Whether cashiers go the way of the horse and buggy could hinge on an experiment Walmart is running in Arkansas.
The largest brick-and-mortar retailer in the United States is replacing its traditional, cashier-staffed checkouts with self-checkout registers at its store in Fayetteville, Ark., according to local news reports.
The aim is to speed up checkout lines while reducing contact, a Walmart spokesperson told KNWA/KFTA, with employees stationed nearby to help shoppers who run into any problems with the new system.
If the pilot is successful, Walmart may move ahead with a wider rollout of cashierless stores.
The Arkansas experiment comes as Walmart embarks on a major overhaul on how it interacts with its customers in the wake of the COVID-19 pandemic.
Walmart last month launched Walmart Pay, its touch-free payment system, while expanding the ability of customers to shop online by rolling a number of apps into one central Walmart app.
Walmart reported a 74 percent surge in online revenue during the first quarter of 2020 as coronavirus lockdown measures took hold across the country, with grocery items helping lead the charge. Walmart also saw a substantial 10 percent jump in comparable store sales over the same period in 2019.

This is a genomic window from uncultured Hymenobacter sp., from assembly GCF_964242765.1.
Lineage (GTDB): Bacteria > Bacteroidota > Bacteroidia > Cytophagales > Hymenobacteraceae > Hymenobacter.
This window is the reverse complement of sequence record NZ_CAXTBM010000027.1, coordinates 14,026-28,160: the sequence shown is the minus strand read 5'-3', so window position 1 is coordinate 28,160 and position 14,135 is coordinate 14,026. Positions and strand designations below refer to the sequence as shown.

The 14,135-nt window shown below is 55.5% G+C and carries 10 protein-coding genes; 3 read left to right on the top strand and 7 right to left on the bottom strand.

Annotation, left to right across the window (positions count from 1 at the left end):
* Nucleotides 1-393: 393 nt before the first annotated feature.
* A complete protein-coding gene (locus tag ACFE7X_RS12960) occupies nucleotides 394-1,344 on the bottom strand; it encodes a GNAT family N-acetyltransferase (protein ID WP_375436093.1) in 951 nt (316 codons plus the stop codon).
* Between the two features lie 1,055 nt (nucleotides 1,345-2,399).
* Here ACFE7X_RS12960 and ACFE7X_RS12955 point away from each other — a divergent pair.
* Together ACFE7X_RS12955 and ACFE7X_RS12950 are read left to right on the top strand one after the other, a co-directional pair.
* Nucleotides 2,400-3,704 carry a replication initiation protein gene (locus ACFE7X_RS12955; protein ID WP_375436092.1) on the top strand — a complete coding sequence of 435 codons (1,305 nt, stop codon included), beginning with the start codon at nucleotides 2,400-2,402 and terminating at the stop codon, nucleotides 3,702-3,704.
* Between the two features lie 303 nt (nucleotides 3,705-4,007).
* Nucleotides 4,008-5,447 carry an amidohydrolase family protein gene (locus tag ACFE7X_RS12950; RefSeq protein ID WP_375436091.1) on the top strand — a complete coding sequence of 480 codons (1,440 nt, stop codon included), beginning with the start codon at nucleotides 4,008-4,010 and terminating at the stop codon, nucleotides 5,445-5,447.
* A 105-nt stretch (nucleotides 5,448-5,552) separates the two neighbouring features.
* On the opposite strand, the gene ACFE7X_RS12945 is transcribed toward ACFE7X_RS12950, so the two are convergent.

Still, Walmart’s interest in self-checkout predates the coronavirus and mirrors a growing push by supermarket chains to augment, if not replace cashiers, with self-checkout stations.
In January, Walmart dispensed with cashiers at its Neighborhood Market store in Coral Way, Fla. This store of the future also offered a Check Out With Me program that allows shoppers to check out and pay through scanner-wielding employees around the store, as well as online grocery pickup and same-day delivery.
“By expanding self-checkout and adding Check Out With Me, associates will be on the sales floor where they can help customers — fast,” Patrick Shanks regional vice president of Walmart’s Neighborhood Market Operations, in a blog post.